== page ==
Everybody’s Normal…

There is a book in the self-help world titled “Everybody’s Normal Till You Get To Know Them” by John Ortberg. The author appears on the front and back cover. On the front cover he appears dressed nicely in a collared shirt and khaki pants. When you flip to the back cover you notice a tag sticking out of the back of his shirt. The tag reads “as-is”.
Ortberg describes “as-is” in the opening of his first chapter,

“In certain stores you will find a section of merchandise available at greatly reduced prices. The tip-off is a particular tag you will see on all the items in that area. Each tag carries the same words: as is.
“These items are not normal. ‘We’re not going to tell you where the flaw is. You’ll have to look for it. But we know it’s there. So when you find it – and you will find it – don’t come whining and sniveling to us. Because there is a fundamental rule when dealing with merchandise in this corner of the store: no returns. No refunds. No exchanges. If you were looking for perfection, you walked down the wrong aisle. You have received fair warning. If you want this item, there is only one way to obtain it. You must take it as is.’ “

To me the diabetes community is one big “as-is” bin. Not only do we all have some sort of flaw (and not always just related to diabetes – ha!) but we are all stuck in that bin together too. Once you’ve found us, there are “no returns, no refunds, and no exchanges.”

That’s actually the point of the book. Life in community and relationships is messy and difficult but if we try we “discover the transforming power of being loved, accepted, and valued just the way we are.”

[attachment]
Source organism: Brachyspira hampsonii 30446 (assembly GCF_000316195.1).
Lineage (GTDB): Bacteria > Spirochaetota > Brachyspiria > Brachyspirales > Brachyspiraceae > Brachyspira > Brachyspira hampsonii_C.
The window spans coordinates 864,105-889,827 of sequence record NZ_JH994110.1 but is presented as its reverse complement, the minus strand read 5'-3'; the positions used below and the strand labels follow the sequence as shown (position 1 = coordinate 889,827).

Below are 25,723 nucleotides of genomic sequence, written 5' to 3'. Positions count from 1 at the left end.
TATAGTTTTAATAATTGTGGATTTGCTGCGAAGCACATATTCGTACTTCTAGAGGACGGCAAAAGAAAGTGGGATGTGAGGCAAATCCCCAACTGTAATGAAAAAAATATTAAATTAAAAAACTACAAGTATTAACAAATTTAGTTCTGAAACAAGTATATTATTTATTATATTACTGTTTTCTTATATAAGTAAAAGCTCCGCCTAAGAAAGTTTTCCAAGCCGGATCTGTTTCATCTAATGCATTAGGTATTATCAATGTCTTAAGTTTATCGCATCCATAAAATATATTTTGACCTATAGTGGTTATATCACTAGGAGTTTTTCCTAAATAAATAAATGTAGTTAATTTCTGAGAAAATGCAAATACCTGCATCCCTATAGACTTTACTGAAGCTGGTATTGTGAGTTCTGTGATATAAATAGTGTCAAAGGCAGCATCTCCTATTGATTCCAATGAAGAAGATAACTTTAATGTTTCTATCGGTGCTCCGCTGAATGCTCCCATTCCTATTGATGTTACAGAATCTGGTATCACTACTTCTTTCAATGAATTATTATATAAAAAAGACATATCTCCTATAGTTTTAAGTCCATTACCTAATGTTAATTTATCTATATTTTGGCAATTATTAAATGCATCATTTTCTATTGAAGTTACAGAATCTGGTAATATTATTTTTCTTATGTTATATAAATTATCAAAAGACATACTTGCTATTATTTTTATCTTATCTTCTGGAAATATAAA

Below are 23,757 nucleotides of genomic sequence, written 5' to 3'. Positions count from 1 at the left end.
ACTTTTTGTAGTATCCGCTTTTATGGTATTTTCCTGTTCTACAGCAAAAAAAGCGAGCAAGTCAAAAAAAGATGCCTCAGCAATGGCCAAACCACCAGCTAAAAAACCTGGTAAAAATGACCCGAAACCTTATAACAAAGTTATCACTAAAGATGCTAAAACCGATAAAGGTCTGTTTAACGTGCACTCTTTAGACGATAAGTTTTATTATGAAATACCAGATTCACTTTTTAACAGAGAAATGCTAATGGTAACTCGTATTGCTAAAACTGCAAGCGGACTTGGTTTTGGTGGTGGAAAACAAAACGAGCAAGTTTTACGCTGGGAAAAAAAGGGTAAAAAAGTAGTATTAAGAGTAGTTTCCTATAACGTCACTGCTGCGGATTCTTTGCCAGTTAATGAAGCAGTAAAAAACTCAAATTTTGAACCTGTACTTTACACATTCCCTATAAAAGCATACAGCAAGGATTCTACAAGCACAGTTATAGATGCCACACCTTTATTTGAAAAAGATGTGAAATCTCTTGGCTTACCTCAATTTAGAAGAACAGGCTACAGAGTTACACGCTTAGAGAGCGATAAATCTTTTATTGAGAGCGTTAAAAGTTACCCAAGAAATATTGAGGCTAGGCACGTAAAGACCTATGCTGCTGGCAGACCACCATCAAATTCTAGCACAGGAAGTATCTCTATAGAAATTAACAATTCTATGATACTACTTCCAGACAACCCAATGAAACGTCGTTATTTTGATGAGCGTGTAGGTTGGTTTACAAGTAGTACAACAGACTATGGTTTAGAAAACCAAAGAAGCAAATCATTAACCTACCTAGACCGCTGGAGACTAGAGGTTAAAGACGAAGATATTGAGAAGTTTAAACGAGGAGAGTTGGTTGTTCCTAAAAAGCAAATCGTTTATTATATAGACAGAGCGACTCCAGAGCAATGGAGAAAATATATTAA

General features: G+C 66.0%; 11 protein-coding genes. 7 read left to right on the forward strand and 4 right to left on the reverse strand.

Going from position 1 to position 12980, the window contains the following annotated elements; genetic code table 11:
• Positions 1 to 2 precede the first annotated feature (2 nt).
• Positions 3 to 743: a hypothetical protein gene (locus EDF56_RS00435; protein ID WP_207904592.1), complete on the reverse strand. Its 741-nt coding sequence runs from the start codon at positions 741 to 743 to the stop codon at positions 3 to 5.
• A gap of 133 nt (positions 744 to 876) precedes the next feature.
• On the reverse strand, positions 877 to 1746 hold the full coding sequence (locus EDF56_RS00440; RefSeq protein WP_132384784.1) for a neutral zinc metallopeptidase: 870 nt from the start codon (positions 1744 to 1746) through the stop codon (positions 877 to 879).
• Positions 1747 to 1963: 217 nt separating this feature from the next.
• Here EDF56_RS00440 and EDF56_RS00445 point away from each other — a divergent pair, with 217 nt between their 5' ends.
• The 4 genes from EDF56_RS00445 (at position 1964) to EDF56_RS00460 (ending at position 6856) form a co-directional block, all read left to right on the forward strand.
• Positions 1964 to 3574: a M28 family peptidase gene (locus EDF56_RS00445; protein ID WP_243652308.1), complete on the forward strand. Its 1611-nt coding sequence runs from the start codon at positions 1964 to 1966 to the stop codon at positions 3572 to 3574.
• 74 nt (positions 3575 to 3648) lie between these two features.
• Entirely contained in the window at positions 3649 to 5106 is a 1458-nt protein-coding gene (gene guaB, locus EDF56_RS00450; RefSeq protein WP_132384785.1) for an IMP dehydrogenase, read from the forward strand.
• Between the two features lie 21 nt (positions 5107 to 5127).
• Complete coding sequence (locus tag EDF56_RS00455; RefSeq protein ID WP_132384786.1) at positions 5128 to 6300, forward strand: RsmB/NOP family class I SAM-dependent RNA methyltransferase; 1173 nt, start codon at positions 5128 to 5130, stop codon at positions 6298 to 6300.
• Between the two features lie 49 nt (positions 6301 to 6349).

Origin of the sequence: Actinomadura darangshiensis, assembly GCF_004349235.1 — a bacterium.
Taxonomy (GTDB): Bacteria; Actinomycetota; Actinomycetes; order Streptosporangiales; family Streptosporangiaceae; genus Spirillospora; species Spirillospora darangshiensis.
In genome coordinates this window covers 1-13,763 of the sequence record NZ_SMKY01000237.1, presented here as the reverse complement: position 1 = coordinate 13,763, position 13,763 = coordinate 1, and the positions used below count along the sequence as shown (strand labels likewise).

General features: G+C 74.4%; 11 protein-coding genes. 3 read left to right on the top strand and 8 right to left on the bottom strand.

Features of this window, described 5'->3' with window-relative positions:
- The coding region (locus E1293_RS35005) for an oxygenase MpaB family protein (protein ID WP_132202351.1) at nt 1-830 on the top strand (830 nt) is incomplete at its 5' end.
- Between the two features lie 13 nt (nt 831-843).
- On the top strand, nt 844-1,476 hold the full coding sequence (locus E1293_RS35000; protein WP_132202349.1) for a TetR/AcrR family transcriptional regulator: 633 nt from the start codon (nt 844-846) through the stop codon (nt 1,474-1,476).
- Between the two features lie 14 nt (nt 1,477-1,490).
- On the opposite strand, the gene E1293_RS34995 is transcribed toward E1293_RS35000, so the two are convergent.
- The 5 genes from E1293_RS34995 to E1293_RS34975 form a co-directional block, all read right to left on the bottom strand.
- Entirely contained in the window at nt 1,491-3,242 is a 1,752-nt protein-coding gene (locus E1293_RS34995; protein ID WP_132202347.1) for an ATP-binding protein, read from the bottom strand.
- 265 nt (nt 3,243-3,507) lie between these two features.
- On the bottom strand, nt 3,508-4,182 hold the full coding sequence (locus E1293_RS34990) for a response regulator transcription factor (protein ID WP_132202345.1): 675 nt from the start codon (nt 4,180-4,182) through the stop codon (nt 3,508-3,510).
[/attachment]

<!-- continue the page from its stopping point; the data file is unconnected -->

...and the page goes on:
The prompt for today was to write about “admiring our differences.” We were instructed to “pick a type of blogger who is different from you and tell us why they inspire you – why you admire them – why it’s great that we are all the same but different.”

I think I am in a unique place within the diabetes community on this topic. I have Type 1 diabetes but, I didn’t grow up with diabetes like the majority of my Type 1 friends did (Kerri, Scott, Lee Ann, etc). I spent about a year with a diagnosis of Type 2 diabetes, and although that wasn’t very long, even in that short time I encountered some of the unfair and inaccurate stereotypes people like Bob, Mike, and Rachel deal with every day. According to my doctor, my diabetes isn’t LADA, but I do have some of the same diagnosis and insulin effectiveness characteristics as my LADA friends like Cherise and Manny.

The one group I haven’t really had much experience with in my own life are the D-parents. Since I was never a “kid” (dx at 22) with diabetes, I didn’t really experience living at home with a d-parent – although my mom is still a proud card-carrying member of that category. I worry enough about my own health and well-being and whether or not I am doing as much as I can correctly, I cannot imagine taking on the extra guilt and burden of making sure I am doing that for another person.
So if I were to pick a group that I admire, it would definitely be the brave and powerful parents of the children with diabetes – Leighann, Meri, Bennet, and Nan.
Here’s the thing though, I admire the differences of all the members of the diabetes community. We come from different areas of the country, different religious backgrounds, different ethnicities and families of origin. We often land on different sides of issues in the political arena. But when we need each other, we are there for each other.



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